Helsinki Urban Art

Helsinki Urban Art is a non-governmental organisation specialised in urban art that I was founding in the beginning of 2017. The purpose of the association is to make art that enlivens urban environments in Helsinki as well as in other cities in Finland and abroad. We introduce new ways of using urban space, create participatory urban culture and solve problems by means of art and activism.

Helsinki Urban Art was created on the basis of the More Street Art in Helsinki -project that created several street art pieces in 2016 which enlivened the urban environment. Helsinki Urban Art expands this activity and brings even more art and more versatile forms of art into the urban space.

Helsinki Urban Art is formed by a group of professionals in visual arts, community arts and urban activism. Involving the communities and respecting the special characteristics of the places is important to us: we want the art that we create to really work in its environment and to suit the needs of the locals. Our team has a lot of experience in producing large murals, different sized street art pieces as well as coordinating large participatory art projects and different urban events. We also collaborate with many people working in the field of urban art both in Finland and abroad.





More Street Art in Helsinki

More Street Art in Helsinki is a project that I started with the street art group G-REX that uses street art to eliven the streets of Helsinki. The main goal of the project is to make large murals wherever in the city there is the biggest need for them. The project aims to raise the profile of legal, high-quality and world class mural art in Finland and offer alternatives for the commercial imagery in the urban space.

In the years 1998-2008 the city of Helsinki had zero tolerance policy for graffitis, which is why there hasn’t been a very strong street art culture in the city. In recent years the policies about street art have become more positive. We want to be a part of making progress with street art in Finland and show how many positive influences it can have.

In the summer of 2016 the project ran a contest called More Street Art For Your Hoods, where people could suggest places in Helsinki for new street art. Three winning locations were chosen, two of which are located in the neighbourhood of Kannelmäki and one in Roihuvuori. In September Maikki Rantala painted a participatory street art piece in Kannelmäki, on the wall of a building located at Trumpettitie 2. To Roihuvuori, at the address Prinssintie 4 we received a piece from the polish street artist Otecki. The third mural by Milu Correch will be painted on the wall of an elderly care home in the summer of 2017.

Through More Street Art In Helsinki anyone can now order street art to their own wall. The project will find the right artist for the location, deal with all the practical arrangements and take care of the necessary bureaucracy. We currently working on a model together with the city of Helsinki, which aims to make the acquiring of street art easier and decrease the unnecessary bureaucracy related to it.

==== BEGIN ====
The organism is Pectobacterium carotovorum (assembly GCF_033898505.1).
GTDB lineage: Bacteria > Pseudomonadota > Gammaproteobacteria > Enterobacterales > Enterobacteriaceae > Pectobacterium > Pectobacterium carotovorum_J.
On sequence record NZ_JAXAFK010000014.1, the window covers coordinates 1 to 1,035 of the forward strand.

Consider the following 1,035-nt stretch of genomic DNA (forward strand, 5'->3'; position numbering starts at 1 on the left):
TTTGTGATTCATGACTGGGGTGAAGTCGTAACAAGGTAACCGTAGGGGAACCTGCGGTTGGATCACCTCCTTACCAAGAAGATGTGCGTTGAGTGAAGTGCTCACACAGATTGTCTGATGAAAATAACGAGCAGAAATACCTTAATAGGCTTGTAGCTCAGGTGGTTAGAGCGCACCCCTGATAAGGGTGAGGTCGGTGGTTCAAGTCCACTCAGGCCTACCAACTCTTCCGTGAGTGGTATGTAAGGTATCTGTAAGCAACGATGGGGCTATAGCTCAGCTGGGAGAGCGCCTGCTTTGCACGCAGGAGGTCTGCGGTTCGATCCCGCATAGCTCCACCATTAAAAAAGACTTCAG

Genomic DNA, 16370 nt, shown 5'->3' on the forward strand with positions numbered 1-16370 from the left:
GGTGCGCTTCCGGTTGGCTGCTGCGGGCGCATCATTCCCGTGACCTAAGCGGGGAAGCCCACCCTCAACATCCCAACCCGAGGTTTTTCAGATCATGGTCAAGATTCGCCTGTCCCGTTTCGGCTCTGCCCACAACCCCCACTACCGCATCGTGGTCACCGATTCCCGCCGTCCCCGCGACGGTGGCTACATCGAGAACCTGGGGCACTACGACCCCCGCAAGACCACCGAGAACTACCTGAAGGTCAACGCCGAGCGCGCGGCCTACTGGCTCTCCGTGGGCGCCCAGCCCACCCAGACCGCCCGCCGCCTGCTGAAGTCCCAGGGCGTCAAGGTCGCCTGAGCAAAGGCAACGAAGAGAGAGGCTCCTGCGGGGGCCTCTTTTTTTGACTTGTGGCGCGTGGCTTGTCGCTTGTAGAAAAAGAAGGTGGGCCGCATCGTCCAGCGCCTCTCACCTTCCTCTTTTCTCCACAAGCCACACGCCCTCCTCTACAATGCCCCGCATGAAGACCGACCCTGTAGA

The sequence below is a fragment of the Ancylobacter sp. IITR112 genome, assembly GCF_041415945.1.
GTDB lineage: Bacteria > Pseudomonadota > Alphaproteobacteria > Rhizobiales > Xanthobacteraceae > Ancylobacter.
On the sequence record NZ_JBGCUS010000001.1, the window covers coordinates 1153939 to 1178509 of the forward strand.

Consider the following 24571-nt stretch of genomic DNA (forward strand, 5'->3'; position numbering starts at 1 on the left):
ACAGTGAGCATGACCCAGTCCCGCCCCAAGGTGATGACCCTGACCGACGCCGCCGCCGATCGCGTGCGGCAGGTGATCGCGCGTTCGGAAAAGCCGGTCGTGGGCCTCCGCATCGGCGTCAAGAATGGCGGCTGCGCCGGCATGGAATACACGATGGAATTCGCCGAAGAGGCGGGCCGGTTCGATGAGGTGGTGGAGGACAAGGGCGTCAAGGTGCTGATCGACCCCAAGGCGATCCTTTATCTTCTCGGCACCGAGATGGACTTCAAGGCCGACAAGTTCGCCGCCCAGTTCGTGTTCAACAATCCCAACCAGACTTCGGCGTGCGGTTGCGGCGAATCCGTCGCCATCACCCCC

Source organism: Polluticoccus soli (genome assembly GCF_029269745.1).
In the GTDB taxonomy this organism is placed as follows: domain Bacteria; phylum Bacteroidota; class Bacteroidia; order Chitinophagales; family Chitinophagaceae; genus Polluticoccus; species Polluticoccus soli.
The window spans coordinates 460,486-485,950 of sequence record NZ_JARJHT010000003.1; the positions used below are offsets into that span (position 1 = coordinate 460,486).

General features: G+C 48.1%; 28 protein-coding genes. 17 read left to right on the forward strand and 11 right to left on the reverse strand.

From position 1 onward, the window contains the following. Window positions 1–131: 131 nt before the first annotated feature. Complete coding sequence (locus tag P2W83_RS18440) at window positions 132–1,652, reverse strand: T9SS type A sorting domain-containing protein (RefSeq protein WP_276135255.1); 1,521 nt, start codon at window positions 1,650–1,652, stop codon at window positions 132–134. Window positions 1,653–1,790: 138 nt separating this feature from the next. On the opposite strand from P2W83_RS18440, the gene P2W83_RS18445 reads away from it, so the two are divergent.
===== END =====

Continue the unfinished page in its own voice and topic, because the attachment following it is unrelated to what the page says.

In 2017 we created on the basis of the More Street Art in Helsinki -project a new association Helsinki Urban Art, which expands this activity and brings even more art and more versatile forms of art into the urban space.



Home Theatre Festival

After we changed homes into galleries in the Living Room Exhibition, I got the idea of developing the concept a bit further. If you can bring art exhibitions into your home, then why not theatre? And so a home theatre received a new – or old – meaning as the Home Theatre Festival changed homes into theatre stages for one week in February 2015 and November 2016. During the week, you could experience intimate or relaxed theatre in different places in Helsinki. The programme consisted of monologues performed by the students of the Theatre Academy and other actors. The performances were free, but you had to book a place beforehand. Every show was full, and the actors, inhabitants, guests and organisers were very satisfied.


Helsinki Sauna Day

Helsinki is full of saunas that are often empty and seldom seen by most. What if we did something about this for just one day and invited everyone over for a sauna? This idea turned into Helsinki Sauna Day, which is an event that opens the doors to the city’s saunas for everyone to enjoy. 

Helsinki has experienced an increase of new, communal activity in recent years. Majority of the saunas in the city, however, are still in private use, although traditionally going to the sauna has been a very communal action. Even though there are currently about three million saunas in Finland, most of them are very rarely used. At the same time there are many who would like to go to the sauna more often. This was the starting point to organising this wacky, communal event in Helsinki. The summer in Finland might be short, but that’s no reason not to have a lively urban culture. The event is organised together with Helsinki Marketing.

Helsinki Sauna Day was organised for the first time on March 12, 2016, and was a great success. People opened up saunas (altogether more than 50) in their apartments, hotel rooms and even tents and got to enjoy one of the first sunny days of the spring. The event was also loved by the visitors, who filled all the saunas as full as possible. The next Helsinki Sauna Day will be held on March 10, 2016.